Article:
The Tale of Despereaux
What Has Four Legs and is Too Dark for Kids?
Voices by: Matthew Broderick, Emma Watson
By Tom Bevis
The Tale of Despereaux. This is a hard one. I consider myself to be well qualified to judge kid movies. Why? Because I have two young nephews and a niece, all of whom have rather distinct tastes in the movies they take in (surprisingly refined standards for toddlers), all of whom I am on a fair level of understanding with. So, for this one, I dusted off my old Jimbometer (yeah, this is a made up word, sue me – if EW can print the word bromance without getting firebombed, than we can use this one) and got ready to judge a kid movie on all the merits of a kid movie.
But it’s very hard to take Despereaux as a kid movie because it has a lot of themes that are too dark for said kid movies. The story, basically, is about a mouse that is noble to a fault. This mouse (you guessed it, he’s called Despereaux) is completely oblivious to the world of evil and shadows that surround his little mouse colony. So he ventures blindly forward into a journey that consists of a poorly constructed multi-character epiphany with unresolved subplots galore.
Tied into the tapestry of story are these little themes that cut a bit too deep to be taken lightly: a father that abandons his child because he can’t afford to feed her, a servant girl who wants to be a princess but is constantly reminded that she’ll always scrub floors, a king rejecting his entire kingdom to mourn the death of his wife, an individual who is ostracized by his community for being different and sentenced to death. Sure, these things sound pretty standard in the Disney camp, but the problem with Despereaux is they’re never made right; the children of the audience are never told why such things or wrong, how once can overcome them, or why one would be a better person if such obstacles were overcome.
During the course of the film, it’s too easy to get lost in the tangle of subplots. There’s a rat that starts off good, becomes bad, only to turn good again, there’s a vegetable man conjured up by a cook using what I can only assume is witchcraft, there’s a hungry, drought-ridden community, among many others. Most of these subplots exist only as plot devices and are left unfinished or unexplained. Believe it or not, the biggest unresolved line in the film is the main plot. As the story winds down to 100 minutes, it seems the production team realized they only had the budget for five more minutes. What happens? Well, they wrap everything up, of course, and somehow, everything is made right once more, the good guy wins, and we’re supposed to understand then that people who are different are okay, too. I’m not buying it, Universal.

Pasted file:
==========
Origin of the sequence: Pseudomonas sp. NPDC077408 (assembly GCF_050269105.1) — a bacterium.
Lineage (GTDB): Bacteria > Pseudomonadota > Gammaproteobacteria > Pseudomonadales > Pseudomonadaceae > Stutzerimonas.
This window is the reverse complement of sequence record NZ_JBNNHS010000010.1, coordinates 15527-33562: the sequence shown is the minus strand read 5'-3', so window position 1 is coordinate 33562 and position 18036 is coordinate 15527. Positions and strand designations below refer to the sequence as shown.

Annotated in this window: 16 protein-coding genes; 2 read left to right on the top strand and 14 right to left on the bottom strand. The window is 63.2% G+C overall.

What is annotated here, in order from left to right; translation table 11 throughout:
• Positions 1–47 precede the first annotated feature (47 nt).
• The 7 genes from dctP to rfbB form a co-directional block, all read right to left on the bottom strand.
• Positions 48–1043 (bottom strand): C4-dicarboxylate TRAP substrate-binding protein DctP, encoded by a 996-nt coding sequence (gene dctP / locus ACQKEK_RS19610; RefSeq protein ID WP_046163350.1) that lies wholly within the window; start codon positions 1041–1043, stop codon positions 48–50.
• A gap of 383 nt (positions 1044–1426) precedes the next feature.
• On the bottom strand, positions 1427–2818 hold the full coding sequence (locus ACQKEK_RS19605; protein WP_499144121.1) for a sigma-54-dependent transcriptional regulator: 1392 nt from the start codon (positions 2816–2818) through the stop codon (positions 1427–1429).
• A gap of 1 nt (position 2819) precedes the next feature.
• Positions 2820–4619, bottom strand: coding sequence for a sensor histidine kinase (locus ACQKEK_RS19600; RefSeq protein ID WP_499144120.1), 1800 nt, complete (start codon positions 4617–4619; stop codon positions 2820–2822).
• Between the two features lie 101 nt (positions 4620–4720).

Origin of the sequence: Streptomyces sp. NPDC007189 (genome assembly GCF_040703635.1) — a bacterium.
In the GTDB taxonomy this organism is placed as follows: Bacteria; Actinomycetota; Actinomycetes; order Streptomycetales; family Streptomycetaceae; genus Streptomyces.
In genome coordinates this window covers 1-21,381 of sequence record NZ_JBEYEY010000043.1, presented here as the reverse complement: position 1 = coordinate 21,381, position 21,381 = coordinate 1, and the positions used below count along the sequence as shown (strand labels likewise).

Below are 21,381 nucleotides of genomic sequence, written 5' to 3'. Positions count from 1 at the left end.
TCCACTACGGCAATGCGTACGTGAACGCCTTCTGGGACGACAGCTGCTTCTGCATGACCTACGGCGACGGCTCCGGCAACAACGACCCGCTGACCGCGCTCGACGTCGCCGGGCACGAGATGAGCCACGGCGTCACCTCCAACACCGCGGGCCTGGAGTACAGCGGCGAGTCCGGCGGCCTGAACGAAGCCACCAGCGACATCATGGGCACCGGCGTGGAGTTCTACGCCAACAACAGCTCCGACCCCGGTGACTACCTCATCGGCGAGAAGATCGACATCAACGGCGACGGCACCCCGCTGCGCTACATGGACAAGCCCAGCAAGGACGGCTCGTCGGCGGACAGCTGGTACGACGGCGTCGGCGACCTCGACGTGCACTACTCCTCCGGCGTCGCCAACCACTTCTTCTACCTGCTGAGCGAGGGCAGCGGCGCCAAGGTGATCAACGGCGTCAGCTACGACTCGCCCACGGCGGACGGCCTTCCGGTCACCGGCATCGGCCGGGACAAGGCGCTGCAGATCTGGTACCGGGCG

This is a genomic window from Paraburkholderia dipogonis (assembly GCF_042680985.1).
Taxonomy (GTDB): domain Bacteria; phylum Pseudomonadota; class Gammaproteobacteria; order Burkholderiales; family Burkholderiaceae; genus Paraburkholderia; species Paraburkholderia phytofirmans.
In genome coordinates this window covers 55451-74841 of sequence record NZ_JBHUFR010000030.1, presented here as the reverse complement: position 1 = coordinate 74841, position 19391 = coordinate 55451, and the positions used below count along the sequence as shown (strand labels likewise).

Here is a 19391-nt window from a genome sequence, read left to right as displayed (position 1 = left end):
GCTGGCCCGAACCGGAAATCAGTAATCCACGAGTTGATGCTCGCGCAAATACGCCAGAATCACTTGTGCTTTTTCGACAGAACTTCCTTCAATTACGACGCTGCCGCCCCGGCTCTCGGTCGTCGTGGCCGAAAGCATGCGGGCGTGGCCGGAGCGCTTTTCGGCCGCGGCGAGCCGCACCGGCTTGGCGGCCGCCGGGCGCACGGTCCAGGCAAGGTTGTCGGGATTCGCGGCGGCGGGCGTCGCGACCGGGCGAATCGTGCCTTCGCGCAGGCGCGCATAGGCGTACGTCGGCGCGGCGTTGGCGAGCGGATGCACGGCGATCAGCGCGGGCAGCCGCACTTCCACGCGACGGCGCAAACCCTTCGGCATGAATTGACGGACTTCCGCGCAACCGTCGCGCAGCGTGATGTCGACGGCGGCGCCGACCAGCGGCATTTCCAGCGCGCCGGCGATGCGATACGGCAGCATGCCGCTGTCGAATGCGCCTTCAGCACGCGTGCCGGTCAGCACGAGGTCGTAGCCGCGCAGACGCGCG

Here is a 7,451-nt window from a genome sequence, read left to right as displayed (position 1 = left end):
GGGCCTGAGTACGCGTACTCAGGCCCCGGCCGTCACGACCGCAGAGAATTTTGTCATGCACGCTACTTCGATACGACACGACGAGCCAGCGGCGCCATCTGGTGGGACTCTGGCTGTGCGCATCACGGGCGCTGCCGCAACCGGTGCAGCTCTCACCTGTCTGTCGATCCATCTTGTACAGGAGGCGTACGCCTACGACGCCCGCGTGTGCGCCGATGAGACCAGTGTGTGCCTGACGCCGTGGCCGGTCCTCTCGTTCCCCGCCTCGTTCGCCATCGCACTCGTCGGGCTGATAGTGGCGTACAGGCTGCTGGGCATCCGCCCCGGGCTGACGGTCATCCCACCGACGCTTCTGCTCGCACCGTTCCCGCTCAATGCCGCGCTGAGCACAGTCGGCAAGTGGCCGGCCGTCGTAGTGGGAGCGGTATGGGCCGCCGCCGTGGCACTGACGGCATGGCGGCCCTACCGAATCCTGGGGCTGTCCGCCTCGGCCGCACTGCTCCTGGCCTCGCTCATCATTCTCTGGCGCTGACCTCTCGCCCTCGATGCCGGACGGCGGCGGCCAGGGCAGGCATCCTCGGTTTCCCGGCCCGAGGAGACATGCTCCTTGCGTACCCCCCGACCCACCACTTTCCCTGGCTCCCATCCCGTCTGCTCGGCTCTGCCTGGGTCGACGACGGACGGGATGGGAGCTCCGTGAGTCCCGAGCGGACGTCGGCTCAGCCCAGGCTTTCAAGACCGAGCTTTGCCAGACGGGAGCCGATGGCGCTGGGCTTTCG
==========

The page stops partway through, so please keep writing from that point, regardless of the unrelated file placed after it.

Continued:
To top it off, there’s nothing here for the adults to get into. There’s a trend in modern animated movies to feature something that appeals to the parents as well. They seem to have this odd brand of dual-sided humor that can mean one thing to children and something else completely to adults (Shrek, I believe, is thought to be the first to do this, but I know it goes as far back as Lion King at least, and all the best modern CG-animated films have them, movies like The Incredibles and Finding Nemo). This movie has none of that, so there’s nothing whatsoever to grab the parents except for those missing minutes of sleep they’ve lost trying to wrangle up the little rug-monkeys into bed at night.
The story, overall, runs about thirty minutes too long. This is only a problem because the film is too disjointed to follow and, because of this, fails to engage the audience. It gets really boring rather quickly. I can’t image even my oldest nephew sitting down for the entire hundred minutes, which is a serious flaw, especially sense the film doesn’t appeal to adults, and – let’s face it, adults don’t take their kids to the movies to repeat the phrases “shut your mouth” and “sit in your seat.” The filmmakers could have easily corrected the problem in length by trimming down (or weeding out) the numerous subplots, but God forbid they get rid of that bizarre vegetable man.
Despereaux is, of course, an animated feature in a time in which these computer-animated pictures are common. However, this one doesn’t have the pleasing aesthetic of the CG-animated flagship, Toy Story, or any of its successors. Instead, the faces are rendered in blocky style with wildly disproportioned features: long faces with long noses, tiny pinched lips, wide eyes and etcetera. This, I guess, is supposed to look comical but really only looks insulting to humanity in general.
And the fine actors who provide the vocal talent? Well, there are some big players listed on Despereaux’s bill sheet. Matthew Broderick! Dustin Hoffman! William H. Macey! Even Christopher Lloyd and Stanley Tucci take times from their oh-so-busy schedules to pay out some short vocal cameos. With such a star-studded bill, the film should at least have that working for it, but the sad thing is, none of them have distinctive voices. Except, perhaps, for Lloyd, but his character speaks so soft it could just be any other clown from the street reading his lines. As a result, all of the voices tend to bleed into one another. Even the fine Sigourney Weaver manages to read out her narrations in a dull monotone, boring the audience to sleep every time she opens her mouth.
The bottom line is I can’t imagine very many kids actually sitting down and enjoying this film. You know how kids always jump around after seeing the latest animated film? Full of energy and glee, cracking off the best jokes of the film to their little kid buddies and all that happy stuff? Well, the kids leaving this screening actually looked sad. Instead of being happy and ready to rock-and-roll back home for some mouse-induced mischief, they actually looked upset that they wasted an hour and a half on a Saturday morning with no jokes to regurgitate during the next week at school.